It’s not the fat on your belly, it’s the fat in your belly

Northwest Arkansas Democrat-Gazette - - STYLE - ROSE­MARY BOGGS Email me at: rboggs@arkansason­line.com

It’s sim­ple. If it jig­gles, it’s fat. — Arnold Sch­warzeneg­ger

Many of us are fa­mil­iar with the real es­tate mantra “lo­ca­tion, lo­ca­tion, lo­ca­tion.” It’s be­ing ap­plied to body fat too.

In 2013, writ­ing for the American Di­a­betes As­so­ci­a­tion’s mag­a­zine Di­a­betes Fore­cast (di­a­betes­fore­cast. org), Erika Gebel, Ph.D., stated that many ex­perts con­tend that where fat lives, not just how much you have, af­fects health.

For years, body mass in­dex (BMI) has been used as an es­ti­mate of to­tal body fat. It’s a cal­cu­la­tion based on height and weight, and is charted the same way for men and women. It’s the pro­por­tion of a per­son’s weight that’s made up of fat. If you’ve never had your BMI cal­cu­lated and want to, an in­ter­net search will turn up sites where you plug in your num­bers.

Over the years there has been con­tro­versy over whether BMI is a re­li­able pre­dic­tor of who is at risk for obe­sity-linked dis­eases, in­clud­ing Type 2 di­a­betes and heart disease. BMI is a sta­tis­ti­cal tool de­vel­oped to as­sess large pop­u­la­tions, and when ap­plied to in­di­vid­u­als, it’s not al­ways ac­cu­rate. For in­stance, body­builders can be heavy with­out be­ing fat.

Also, the thought these days is that it may not be how much fat you carry that is the prob­lem — it’s where you carry it.

The ap­ple-shaped body type is an ex­am­ple of the “where you carry it” thought. That shape, with a large waist rel­a­tive to the width of the shoul­ders and hips, is known for car­ry­ing vis­ceral fat. It ac­cu­mu­lates in the ab­dom­i­nal cav­ity and can sur­round the stom­ach, liver and in­testines. This fat can be so close to the liver that it winds up turn­ing into choles­terol. From the liver it goes into the blood­stream and col­lects along artery walls. This can cause the ar­ter­ies to nar­row and har­den, a con­di­tion called ath­er­o­scle­ro­sis.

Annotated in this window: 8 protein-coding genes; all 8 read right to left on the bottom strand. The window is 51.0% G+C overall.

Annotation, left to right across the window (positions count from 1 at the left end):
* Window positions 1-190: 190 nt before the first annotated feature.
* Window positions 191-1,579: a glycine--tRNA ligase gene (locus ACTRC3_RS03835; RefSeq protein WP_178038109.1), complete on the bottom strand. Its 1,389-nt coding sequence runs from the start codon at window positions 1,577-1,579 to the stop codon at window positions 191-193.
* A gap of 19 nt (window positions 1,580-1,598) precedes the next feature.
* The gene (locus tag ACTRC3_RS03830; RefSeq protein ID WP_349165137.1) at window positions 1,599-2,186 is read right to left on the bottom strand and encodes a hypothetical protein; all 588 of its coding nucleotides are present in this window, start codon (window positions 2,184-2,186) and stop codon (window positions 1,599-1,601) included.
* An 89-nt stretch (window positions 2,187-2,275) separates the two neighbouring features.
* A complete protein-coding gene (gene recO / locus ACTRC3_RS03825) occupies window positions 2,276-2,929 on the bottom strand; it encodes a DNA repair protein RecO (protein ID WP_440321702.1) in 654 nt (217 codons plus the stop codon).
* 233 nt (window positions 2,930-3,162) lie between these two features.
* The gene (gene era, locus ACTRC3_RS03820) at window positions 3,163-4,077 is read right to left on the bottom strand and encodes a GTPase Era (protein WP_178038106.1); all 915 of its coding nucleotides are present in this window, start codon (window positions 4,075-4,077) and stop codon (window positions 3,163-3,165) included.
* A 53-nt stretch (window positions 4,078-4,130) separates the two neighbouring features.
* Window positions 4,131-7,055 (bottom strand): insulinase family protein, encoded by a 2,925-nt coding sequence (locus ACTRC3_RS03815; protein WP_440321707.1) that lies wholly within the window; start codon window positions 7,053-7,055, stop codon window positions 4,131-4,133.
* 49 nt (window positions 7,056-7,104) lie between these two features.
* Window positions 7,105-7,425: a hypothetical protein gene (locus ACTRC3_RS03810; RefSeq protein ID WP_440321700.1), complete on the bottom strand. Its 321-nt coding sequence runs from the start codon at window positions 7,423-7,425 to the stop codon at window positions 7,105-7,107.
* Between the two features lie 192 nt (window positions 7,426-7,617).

Vis­ceral fat also pro­motes a vi­cious cy­cle of in­sulin re­sis­tance. Fat around the belly raises the risk of heart at­tack or stroke, lead­ing causes of death in di­a­bet­ics. And it can lead to cer­tain can­cers.

Many women have an in­crease in belly fat as they get older be­cause of a de­creas­ing level of es­tro­gen, which is found to in­flu­ence where fat is dis­trib­uted in the body.

While doc­tors tend to fo­cus on low­er­ing pa­tient BMI to help cut down on obe­sity-re­lated risks, the mea­sure­ment can be a bit im­pre­cise. Some use waist mea­sure­ments as an in­di­ca­tor. If you are a woman with a waist size over 40 inches or a man with a waist size over 35, you could be car­ry­ing vis­ceral fat. But mea­sur­ing the waist in­cludes fat un­der the skin as well as that in the ab­dom­i­nal cav­ity.

Diet and ex­er­cise are two things we can con­trol. They help de­ter­mine how much fat builds up in our bod­ies. We can tone ab­dom­i­nal mus­cles with crunches or other tar­geted ex­er­cises, but that won’t get rid of belly fat. Vis­ceral fat re­sponds to the same diet and ex­er­cise strate­gies that help shed ex­cess pounds and lower to­tal body fat.

The di­a­betes as­so­ci­a­tion rec­om­mends we keep to­tal fat to 20 per­cent to 30 per­cent of our daily calo­ries, hold sat­u­rated fat to less than 7 per­cent and limit trans fats. But is that enough?

A study pub­lished in 2005 in the Jour­nal of Ap­plied Phys­i­ol­ogy found that ex­er­cise is a good way to pre­vent and lose belly fat. The sub­jects in­cluded 175 over­weight peo­ple who did not ex­er­cise. Re­searchers di­vided them into groups, with one group that did no ex­er­cise and three that did. Af­ter six months the noex­er­cise group gained belly fat, but those in the ex­er­cise groups lost it or at least didn’t gain more.

The as­so­ci­a­tion rec­om­mends that, along with low­er­ing fat and calo­ries, we do a com­bi­na­tion of mod­er­ate-in­ten­sity aer­o­bic ex­er­cise for at least 30 min­utes, five days a week, and strength train­ing three times a week. The strength rou­tine should tar­get all ma­jor mus­cle groups.

When peo­ple with Type 2 di­a­betes be­come ac­tive, they can lose fat but gain mus­cle. Maybe their weight won’t change, but ev­i­dence that the waist­line is shrink­ing can mo­ti­vate them to stick with it.

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